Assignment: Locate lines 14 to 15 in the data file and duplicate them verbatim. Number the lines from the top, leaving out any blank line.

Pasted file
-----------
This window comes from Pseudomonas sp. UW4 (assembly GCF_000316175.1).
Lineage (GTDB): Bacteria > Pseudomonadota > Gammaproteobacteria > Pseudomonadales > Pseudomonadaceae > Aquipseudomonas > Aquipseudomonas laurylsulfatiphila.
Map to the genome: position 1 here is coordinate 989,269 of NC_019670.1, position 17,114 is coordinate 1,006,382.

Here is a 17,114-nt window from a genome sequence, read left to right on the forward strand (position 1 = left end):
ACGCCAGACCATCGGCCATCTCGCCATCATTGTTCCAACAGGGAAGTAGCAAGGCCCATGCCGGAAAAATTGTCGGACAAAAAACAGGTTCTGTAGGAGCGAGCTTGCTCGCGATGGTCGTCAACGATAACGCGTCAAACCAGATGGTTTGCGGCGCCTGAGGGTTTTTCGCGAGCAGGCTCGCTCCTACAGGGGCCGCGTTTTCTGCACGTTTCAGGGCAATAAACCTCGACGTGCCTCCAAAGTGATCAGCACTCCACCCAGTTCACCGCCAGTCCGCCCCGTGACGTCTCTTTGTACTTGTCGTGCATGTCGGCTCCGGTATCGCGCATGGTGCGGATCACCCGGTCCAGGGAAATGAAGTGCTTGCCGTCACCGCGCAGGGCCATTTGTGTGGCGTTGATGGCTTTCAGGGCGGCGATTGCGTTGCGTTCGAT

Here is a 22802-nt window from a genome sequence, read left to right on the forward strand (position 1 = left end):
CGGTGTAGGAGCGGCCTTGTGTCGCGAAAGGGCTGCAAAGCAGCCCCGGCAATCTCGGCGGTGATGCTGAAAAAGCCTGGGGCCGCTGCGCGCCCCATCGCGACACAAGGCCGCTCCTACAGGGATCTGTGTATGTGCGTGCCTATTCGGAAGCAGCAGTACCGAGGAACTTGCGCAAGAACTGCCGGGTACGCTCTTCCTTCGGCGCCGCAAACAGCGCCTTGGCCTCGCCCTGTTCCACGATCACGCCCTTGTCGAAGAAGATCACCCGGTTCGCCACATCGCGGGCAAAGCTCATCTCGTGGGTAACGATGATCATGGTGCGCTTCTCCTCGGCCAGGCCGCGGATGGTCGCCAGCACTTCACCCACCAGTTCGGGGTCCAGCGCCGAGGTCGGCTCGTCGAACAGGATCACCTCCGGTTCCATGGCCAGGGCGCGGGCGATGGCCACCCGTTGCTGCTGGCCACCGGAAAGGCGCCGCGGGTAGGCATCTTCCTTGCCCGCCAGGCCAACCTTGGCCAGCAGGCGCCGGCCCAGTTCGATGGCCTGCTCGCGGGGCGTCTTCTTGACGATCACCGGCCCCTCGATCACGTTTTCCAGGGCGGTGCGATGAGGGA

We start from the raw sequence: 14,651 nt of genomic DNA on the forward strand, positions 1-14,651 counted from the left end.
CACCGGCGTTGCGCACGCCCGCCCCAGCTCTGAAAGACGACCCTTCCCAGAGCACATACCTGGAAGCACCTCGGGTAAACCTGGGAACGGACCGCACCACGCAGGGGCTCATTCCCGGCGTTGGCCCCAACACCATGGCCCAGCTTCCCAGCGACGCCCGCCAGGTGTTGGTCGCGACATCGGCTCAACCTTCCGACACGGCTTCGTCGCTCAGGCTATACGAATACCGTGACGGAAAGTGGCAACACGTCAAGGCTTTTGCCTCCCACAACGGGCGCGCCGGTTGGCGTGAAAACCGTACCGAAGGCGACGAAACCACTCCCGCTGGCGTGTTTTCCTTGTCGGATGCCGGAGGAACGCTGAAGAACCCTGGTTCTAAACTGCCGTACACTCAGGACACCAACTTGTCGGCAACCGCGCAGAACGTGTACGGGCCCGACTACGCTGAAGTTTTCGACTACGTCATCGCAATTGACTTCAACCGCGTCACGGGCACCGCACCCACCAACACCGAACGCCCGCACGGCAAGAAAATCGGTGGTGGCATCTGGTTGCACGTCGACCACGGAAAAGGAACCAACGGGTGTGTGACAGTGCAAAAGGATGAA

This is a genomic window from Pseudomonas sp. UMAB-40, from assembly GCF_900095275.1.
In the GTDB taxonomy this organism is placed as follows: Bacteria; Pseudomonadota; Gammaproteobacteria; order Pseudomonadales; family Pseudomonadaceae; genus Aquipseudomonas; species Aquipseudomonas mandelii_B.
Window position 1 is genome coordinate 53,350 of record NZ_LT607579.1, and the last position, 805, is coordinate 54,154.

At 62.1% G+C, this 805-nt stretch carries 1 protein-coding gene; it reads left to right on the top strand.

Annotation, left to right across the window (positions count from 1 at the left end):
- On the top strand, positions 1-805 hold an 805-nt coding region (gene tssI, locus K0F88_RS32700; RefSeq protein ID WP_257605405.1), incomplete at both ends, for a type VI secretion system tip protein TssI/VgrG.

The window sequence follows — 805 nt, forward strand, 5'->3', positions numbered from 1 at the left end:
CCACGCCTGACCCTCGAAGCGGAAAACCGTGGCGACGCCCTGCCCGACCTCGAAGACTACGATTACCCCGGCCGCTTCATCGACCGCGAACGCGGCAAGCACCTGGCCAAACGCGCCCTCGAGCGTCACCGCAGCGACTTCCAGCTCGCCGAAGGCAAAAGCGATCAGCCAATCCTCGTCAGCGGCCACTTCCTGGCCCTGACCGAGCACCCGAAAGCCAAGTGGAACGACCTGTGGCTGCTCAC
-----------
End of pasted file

Annotation, left to right across the window (positions count from 1 at the left end):
- On the top strand, positions 1-805 hold an 805-nt coding region (gene tssI, locus K0F88_RS32700; RefSeq protein ID WP_257605405.1), incomplete at both ends, for a type VI secretion system tip protein TssI/VgrG.